Content Media is handling sales on “Janis: Little Girl Blue,” which is produced by Oscar-winner Alex Gibney.
Director Amy Berg (“West of Memphis”) is to tackle singing sensation Janis Joplin in documentary “Janis: Little Girl Blue,” which will be produced by Oscar winner and fellow documentarian Alex Gibney.
The project, detailing the gentle, trusting, innocent, but powerful woman behind the legend, is billed as the quintessential story of her short, turbulent and epic existence.
Content will hawk the documentary to buyers at the upcoming Marche du Film in Cannes.
Berg will direct and produce under her Disarming Films banner with Gibney producing via his Jigsaw Productions with Jeff Jampol (“The Doors: When You’re Strange”) from JAM, Inc.
The documentary is executive produced by Noah Haeussner, Susan Lacy, Michael Kantor and Michael Raimondi.
The feature length documentary is a Disarming Films, Jigsaw Productions and THIRTEEN Productions project with American Masters co-producing in association with Sony Music Entertainment and UEG (Union Entertainment Group).
It is set to have its U.S. broadcast premiere on the American Masters series on PBS.
Currently in production, Berg’s documentary strips away Joplin’s rock ‘n’ roll persona.
Berg described Joplin as “an amazing rock icon who paved the way for generations of women to come.”
“We have a great producing team coming together to make this film and I hope we make her proud,” she said.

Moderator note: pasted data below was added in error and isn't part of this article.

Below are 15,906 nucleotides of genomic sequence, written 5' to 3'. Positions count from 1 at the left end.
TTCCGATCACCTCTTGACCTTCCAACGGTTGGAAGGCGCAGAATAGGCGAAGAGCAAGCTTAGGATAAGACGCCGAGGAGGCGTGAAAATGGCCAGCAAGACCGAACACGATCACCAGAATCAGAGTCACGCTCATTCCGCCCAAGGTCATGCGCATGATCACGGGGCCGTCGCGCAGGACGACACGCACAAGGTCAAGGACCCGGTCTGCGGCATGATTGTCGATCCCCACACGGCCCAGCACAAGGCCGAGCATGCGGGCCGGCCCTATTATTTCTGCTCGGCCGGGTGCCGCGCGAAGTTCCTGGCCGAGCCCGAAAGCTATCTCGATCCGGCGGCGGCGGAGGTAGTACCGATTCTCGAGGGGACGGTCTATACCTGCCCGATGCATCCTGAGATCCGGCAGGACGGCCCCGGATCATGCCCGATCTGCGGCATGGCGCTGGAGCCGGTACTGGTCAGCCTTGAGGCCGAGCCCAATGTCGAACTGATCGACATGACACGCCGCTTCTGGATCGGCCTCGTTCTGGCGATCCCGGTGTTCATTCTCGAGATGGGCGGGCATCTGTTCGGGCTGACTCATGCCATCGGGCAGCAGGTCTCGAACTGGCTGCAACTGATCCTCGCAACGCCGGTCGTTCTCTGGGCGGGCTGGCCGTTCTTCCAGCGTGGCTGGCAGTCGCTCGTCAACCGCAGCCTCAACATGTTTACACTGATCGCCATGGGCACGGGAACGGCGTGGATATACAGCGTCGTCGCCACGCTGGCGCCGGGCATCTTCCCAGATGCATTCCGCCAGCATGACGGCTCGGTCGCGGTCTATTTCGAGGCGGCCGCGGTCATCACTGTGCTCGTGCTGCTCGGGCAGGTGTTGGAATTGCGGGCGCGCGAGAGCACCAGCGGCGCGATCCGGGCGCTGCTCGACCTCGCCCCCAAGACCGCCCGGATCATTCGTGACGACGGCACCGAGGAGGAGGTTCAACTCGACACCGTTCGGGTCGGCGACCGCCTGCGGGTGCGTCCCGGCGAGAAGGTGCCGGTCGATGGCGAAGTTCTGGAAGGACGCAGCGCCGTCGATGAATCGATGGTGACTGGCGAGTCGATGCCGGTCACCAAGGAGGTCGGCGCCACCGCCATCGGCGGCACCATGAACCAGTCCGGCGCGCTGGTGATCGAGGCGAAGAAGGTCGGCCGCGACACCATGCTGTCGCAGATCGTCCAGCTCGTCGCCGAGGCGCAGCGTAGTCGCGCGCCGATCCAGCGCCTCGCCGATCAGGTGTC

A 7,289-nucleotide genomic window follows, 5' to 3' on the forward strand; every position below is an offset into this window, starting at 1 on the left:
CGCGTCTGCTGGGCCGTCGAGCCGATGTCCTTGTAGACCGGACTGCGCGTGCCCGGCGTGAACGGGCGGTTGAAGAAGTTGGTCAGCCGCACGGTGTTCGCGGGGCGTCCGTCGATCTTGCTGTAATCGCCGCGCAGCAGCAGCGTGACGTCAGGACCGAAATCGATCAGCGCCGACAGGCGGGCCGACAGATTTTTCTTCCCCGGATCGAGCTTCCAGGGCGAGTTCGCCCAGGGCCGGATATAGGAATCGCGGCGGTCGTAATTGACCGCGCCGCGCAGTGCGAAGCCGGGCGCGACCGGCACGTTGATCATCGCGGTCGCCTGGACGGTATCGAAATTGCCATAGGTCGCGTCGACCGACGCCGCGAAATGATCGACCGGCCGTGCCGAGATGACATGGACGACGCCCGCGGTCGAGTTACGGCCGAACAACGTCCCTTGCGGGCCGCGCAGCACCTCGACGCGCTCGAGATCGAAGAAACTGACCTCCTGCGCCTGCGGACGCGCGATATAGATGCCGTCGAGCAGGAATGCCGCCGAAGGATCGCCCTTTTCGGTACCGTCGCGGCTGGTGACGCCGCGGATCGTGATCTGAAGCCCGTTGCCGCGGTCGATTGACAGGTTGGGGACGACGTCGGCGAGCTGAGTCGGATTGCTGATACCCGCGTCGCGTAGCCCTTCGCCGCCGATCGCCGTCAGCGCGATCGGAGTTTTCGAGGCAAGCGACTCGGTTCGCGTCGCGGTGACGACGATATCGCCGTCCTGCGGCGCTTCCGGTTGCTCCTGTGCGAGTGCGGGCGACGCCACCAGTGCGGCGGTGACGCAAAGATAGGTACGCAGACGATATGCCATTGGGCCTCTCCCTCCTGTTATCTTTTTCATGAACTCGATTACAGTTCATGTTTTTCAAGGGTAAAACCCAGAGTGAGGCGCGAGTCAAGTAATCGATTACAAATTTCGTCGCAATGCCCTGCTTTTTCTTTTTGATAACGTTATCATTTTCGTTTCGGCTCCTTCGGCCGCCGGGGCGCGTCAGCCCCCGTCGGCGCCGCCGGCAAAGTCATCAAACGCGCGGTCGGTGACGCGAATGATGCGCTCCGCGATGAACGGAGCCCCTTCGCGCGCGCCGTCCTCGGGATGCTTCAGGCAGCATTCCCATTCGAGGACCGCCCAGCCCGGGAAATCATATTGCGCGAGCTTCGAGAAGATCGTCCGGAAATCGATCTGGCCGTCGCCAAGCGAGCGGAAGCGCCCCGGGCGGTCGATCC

Content’s Jamie Carmichael said: “I’m a great fan of Janis Joplin, but I don’t think I’d ever heard her real story until now. The incomparable Amy Berg is showing us the woman behind the myth, and the result is fascinating, tragic, amusing and very emotional.”
Joplin serves as the narrator for her own life story — intimate, personal letters she wrote to her family, friends and lovers begin from her childhood until her death — with the documentary incorporating never-before-seen footage.
It includes Joplin’s turn at Monterey Pop in 1967, Woodstock in 1969 and Festival Express in 1970, as well as witness interviews with her family, friends and rock star contemporaries, who are said to paint a new, intimate portrait of the woman and her death.
Her hits included “Cry Baby,” “Mercedes Benz” and “Piece of My Heart.”
Joplin was 27 years old when she died from a heroin overdose in 1970.